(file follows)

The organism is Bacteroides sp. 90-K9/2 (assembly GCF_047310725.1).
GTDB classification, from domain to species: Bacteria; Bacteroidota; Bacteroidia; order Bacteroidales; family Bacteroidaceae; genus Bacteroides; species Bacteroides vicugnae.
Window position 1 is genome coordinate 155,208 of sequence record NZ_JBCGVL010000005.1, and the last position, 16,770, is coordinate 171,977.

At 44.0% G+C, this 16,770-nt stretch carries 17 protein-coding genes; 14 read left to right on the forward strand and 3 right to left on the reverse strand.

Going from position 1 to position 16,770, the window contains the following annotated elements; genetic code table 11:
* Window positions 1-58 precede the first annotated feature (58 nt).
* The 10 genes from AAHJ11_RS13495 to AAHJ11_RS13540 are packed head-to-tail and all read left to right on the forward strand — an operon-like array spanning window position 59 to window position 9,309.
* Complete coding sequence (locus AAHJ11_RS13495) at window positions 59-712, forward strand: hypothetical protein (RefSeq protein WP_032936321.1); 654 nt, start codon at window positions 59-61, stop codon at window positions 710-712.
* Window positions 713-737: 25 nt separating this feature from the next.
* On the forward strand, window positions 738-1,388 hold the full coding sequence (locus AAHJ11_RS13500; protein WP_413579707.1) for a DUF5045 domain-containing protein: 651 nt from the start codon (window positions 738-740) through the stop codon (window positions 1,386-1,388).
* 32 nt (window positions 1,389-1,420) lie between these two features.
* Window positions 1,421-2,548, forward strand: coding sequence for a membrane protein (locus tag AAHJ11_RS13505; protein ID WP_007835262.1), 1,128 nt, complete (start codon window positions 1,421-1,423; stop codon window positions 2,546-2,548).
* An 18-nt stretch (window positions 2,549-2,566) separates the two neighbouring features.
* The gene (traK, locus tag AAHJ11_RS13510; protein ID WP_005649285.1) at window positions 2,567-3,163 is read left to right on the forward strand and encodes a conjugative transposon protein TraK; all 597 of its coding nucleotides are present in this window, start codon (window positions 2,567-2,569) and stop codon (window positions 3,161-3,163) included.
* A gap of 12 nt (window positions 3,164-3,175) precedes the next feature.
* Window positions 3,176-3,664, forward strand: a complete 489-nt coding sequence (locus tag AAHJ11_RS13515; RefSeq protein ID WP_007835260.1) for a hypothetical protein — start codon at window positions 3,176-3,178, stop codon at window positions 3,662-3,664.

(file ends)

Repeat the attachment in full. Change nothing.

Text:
The organism is Bacteroides sp. 90-K9/2 (assembly GCF_047310725.1).
GTDB classification, from domain to species: Bacteria; Bacteroidota; Bacteroidia; order Bacteroidales; family Bacteroidaceae; genus Bacteroides; species Bacteroides vicugnae.
Window position 1 is genome coordinate 155,208 of sequence record NZ_JBCGVL010000005.1, and the last position, 16,770, is coordinate 171,977.

At 44.0% G+C, this 16,770-nt stretch carries 17 protein-coding genes; 14 read left to right on the forward strand and 3 right to left on the reverse strand.

Going from position 1 to position 16,770, the window contains the following annotated elements; genetic code table 11:
* Window positions 1-58 precede the first annotated feature (58 nt).
* The 10 genes from AAHJ11_RS13495 to AAHJ11_RS13540 are packed head-to-tail and all read left to right on the forward strand — an operon-like array spanning window position 59 to window position 9,309.
* Complete coding sequence (locus AAHJ11_RS13495) at window positions 59-712, forward strand: hypothetical protein (RefSeq protein WP_032936321.1); 654 nt, start codon at window positions 59-61, stop codon at window positions 710-712.
* Window positions 713-737: 25 nt separating this feature from the next.
* On the forward strand, window positions 738-1,388 hold the full coding sequence (locus AAHJ11_RS13500; protein WP_413579707.1) for a DUF5045 domain-containing protein: 651 nt from the start codon (window positions 738-740) through the stop codon (window positions 1,386-1,388).
* 32 nt (window positions 1,389-1,420) lie between these two features.
* Window positions 1,421-2,548, forward strand: coding sequence for a membrane protein (locus tag AAHJ11_RS13505; protein ID WP_007835262.1), 1,128 nt, complete (start codon window positions 1,421-1,423; stop codon window positions 2,546-2,548).
* An 18-nt stretch (window positions 2,549-2,566) separates the two neighbouring features.
* The gene (traK, locus tag AAHJ11_RS13510; protein ID WP_005649285.1) at window positions 2,567-3,163 is read left to right on the forward strand and encodes a conjugative transposon protein TraK; all 597 of its coding nucleotides are present in this window, start codon (window positions 2,567-2,569) and stop codon (window positions 3,161-3,163) included.
* A gap of 12 nt (window positions 3,164-3,175) precedes the next feature.
* Window positions 3,176-3,664, forward strand: a complete 489-nt coding sequence (locus tag AAHJ11_RS13515; RefSeq protein ID WP_007835260.1) for a hypothetical protein — start codon at window positions 3,176-3,178, stop codon at window positions 3,662-3,664.